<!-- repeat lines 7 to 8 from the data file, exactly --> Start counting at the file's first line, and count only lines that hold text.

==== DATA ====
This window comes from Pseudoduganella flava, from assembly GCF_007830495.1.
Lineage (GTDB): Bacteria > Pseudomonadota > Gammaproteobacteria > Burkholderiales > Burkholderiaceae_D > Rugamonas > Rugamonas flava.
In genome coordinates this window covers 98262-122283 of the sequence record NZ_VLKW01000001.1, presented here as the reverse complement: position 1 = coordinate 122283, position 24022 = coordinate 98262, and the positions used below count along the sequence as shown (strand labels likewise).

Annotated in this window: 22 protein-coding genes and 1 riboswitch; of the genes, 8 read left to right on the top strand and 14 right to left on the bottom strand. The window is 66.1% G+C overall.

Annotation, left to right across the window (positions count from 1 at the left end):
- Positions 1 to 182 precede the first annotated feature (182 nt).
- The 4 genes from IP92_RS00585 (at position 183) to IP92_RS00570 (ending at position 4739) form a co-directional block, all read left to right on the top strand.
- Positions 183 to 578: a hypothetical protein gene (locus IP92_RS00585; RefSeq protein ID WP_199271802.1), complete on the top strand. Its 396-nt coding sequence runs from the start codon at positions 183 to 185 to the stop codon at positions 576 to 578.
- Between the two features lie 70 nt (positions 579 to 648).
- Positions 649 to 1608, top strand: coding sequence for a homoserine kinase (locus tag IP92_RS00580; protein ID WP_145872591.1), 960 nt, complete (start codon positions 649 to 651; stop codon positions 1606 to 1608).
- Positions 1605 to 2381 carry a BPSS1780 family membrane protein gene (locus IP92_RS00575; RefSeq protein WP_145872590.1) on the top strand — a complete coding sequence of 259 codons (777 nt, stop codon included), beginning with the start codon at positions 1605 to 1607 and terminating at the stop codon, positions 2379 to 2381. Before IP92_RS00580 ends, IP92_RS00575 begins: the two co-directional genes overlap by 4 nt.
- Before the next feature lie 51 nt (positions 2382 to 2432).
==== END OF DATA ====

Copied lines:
- The 4 genes from IP92_RS00585 (at position 183) to IP92_RS00570 (ending at position 4739) form a co-directional block, all read left to right on the top strand.
- Positions 183 to 578: a hypothetical protein gene (locus IP92_RS00585; RefSeq protein ID WP_199271802.1), complete on the top strand. Its 396-nt coding sequence runs from the start codon at positions 183 to 185 to the stop codon at positions 576 to 578.